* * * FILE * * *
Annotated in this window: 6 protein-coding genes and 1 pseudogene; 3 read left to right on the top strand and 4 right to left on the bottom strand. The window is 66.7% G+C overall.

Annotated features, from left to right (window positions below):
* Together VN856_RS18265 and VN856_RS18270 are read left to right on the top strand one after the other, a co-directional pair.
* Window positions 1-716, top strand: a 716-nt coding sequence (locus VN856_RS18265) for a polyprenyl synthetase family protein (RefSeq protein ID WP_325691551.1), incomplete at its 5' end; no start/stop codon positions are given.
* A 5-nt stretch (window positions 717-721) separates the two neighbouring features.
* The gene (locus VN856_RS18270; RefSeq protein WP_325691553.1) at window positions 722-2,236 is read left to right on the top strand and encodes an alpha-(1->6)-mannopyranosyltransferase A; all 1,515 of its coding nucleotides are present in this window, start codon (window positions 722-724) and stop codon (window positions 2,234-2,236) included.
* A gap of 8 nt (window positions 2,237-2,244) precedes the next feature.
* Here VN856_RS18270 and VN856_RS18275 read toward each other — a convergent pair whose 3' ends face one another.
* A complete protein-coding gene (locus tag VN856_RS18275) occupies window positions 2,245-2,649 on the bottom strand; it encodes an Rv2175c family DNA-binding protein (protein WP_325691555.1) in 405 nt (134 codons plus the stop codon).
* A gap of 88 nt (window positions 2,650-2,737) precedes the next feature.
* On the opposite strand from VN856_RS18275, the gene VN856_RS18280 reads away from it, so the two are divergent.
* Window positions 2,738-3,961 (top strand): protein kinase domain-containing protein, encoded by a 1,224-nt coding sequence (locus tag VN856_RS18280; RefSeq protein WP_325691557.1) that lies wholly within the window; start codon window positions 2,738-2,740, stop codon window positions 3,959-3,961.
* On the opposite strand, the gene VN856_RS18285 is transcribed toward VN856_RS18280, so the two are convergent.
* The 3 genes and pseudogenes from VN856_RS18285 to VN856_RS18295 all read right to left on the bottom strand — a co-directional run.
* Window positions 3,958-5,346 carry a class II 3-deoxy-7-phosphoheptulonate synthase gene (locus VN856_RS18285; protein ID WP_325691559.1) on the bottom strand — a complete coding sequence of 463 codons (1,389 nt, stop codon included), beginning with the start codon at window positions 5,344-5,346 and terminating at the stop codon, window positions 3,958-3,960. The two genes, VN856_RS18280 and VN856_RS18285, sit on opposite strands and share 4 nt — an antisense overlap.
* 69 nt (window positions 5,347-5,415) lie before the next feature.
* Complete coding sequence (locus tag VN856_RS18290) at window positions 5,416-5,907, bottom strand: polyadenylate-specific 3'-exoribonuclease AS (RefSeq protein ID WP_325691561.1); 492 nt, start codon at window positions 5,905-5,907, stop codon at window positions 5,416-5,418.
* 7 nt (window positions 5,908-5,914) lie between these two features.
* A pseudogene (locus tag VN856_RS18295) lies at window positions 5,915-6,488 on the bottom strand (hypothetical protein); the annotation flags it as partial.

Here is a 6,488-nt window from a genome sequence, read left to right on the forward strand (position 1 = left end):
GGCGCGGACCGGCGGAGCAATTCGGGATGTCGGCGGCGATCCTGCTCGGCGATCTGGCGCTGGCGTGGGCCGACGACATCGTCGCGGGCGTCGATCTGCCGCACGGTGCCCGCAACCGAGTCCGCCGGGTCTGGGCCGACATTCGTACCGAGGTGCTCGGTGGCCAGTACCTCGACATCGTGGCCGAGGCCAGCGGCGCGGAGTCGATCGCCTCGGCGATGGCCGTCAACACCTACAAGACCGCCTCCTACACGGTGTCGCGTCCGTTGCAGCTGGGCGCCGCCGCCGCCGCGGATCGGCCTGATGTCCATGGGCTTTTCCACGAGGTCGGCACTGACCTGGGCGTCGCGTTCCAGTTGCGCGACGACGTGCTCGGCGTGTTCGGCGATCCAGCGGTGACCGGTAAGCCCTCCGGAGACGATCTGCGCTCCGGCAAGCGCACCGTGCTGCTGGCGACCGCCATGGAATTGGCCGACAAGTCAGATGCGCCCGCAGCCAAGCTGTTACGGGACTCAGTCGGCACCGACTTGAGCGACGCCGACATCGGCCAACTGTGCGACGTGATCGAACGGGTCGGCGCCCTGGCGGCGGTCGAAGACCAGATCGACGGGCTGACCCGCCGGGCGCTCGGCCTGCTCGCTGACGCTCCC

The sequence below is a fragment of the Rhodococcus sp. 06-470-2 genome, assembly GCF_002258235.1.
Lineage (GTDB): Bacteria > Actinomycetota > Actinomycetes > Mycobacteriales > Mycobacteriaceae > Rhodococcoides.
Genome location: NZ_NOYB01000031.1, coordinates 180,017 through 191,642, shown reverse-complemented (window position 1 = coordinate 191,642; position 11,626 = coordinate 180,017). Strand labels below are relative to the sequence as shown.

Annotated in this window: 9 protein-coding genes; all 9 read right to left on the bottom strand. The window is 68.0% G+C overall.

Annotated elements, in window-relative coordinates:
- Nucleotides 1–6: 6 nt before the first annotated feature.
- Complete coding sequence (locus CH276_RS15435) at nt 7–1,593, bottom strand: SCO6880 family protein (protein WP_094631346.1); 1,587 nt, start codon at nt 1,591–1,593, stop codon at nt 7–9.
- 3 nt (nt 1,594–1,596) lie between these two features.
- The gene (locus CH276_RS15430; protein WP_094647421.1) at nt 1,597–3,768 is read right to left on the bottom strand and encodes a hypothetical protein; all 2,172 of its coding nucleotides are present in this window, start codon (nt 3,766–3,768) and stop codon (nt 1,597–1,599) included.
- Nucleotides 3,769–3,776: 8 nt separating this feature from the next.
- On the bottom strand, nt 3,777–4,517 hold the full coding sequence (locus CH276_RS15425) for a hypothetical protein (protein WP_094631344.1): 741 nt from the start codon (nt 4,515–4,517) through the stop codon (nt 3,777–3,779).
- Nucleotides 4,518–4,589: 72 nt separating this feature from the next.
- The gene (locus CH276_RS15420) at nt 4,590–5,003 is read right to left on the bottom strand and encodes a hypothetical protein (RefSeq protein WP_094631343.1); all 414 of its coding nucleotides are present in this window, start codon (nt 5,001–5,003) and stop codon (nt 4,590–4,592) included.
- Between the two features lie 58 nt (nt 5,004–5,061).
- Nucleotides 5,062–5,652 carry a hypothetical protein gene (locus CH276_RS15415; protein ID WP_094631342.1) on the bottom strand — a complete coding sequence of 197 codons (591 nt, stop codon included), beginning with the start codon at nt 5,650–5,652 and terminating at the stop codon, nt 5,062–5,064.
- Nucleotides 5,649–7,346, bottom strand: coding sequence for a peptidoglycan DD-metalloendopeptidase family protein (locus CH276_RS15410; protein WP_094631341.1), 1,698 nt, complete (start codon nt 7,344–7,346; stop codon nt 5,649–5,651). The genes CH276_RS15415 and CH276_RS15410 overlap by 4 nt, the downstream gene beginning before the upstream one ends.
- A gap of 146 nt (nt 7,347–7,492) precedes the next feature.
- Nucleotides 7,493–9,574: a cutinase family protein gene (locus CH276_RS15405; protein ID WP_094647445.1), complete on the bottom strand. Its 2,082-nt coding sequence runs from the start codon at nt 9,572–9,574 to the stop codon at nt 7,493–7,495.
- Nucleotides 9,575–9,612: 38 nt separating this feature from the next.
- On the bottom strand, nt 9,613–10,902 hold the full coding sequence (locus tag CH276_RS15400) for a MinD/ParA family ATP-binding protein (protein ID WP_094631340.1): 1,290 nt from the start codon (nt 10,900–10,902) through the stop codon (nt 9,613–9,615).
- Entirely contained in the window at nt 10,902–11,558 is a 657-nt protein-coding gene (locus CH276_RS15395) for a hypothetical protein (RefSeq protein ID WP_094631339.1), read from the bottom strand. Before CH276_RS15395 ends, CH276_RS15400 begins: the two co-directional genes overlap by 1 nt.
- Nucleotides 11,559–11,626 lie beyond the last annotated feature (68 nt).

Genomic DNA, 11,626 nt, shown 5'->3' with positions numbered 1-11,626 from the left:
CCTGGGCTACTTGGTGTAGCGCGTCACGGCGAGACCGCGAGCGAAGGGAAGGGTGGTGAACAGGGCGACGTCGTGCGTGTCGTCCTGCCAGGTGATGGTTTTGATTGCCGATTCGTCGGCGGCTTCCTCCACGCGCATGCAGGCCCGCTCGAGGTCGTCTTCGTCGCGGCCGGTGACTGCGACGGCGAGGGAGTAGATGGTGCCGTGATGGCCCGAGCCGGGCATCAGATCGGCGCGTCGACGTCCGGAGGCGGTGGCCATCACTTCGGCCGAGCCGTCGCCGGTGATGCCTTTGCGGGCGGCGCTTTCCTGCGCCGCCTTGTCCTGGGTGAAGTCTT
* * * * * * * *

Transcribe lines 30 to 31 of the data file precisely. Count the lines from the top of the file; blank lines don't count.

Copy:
- The gene (locus CH276_RS15430; protein WP_094647421.1) at nt 1,597–3,768 is read right to left on the bottom strand and encodes a hypothetical protein; all 2,172 of its coding nucleotides are present in this window, start codon (nt 3,766–3,768) and stop codon (nt 1,597–1,599) included.
- Nucleotides 3,769–3,776: 8 nt separating this feature from the next.